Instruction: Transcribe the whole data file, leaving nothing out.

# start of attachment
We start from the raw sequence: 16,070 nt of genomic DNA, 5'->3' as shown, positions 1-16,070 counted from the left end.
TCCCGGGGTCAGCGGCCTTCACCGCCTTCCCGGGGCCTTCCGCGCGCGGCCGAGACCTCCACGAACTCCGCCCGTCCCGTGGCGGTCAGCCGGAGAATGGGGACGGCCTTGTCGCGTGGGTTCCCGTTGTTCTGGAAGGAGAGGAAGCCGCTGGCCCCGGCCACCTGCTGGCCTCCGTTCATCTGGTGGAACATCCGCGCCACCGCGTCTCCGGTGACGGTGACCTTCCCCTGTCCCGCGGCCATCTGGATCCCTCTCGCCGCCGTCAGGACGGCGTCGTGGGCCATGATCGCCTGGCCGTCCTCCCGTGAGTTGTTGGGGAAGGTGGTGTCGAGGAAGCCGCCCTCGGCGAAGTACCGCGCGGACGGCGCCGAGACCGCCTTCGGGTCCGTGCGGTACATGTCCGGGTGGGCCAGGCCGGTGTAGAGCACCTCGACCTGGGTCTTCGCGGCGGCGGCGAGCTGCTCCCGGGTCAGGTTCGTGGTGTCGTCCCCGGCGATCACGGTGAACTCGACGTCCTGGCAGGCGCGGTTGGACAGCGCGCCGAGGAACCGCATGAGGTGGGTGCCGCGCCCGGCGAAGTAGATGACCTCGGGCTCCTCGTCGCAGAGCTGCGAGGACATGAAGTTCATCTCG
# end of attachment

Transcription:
We start from the raw sequence: 16,070 nt of genomic DNA, 5'->3' as shown, positions 1-16,070 counted from the left end.
TCCCGGGGTCAGCGGCCTTCACCGCCTTCCCGGGGCCTTCCGCGCGCGGCCGAGACCTCCACGAACTCCGCCCGTCCCGTGGCGGTCAGCCGGAGAATGGGGACGGCCTTGTCGCGTGGGTTCCCGTTGTTCTGGAAGGAGAGGAAGCCGCTGGCCCCGGCCACCTGCTGGCCTCCGTTCATCTGGTGGAACATCCGCGCCACCGCGTCTCCGGTGACGGTGACCTTCCCCTGTCCCGCGGCCATCTGGATCCCTCTCGCCGCCGTCAGGACGGCGTCGTGGGCCATGATCGCCTGGCCGTCCTCCCGTGAGTTGTTGGGGAAGGTGGTGTCGAGGAAGCCGCCCTCGGCGAAGTACCGCGCGGACGGCGCCGAGACCGCCTTCGGGTCCGTGCGGTACATGTCCGGGTGGGCCAGGCCGGTGTAGAGCACCTCGACCTGGGTCTTCGCGGCGGCGGCGAGCTGCTCCCGGGTCAGGTTCGTGGTGTCGTCCCCGGCGATCACGGTGAACTCGACGTCCTGGCAGGCGCGGTTGGACAGCGCGCCGAGGAACCGCATGAGGTGGGTGCCGCGCCCGGCGAAGTAGATGACCTCGGGCTCCTCGTCGCAGAGCTGCGAGGACATGAAGTTCATCTCG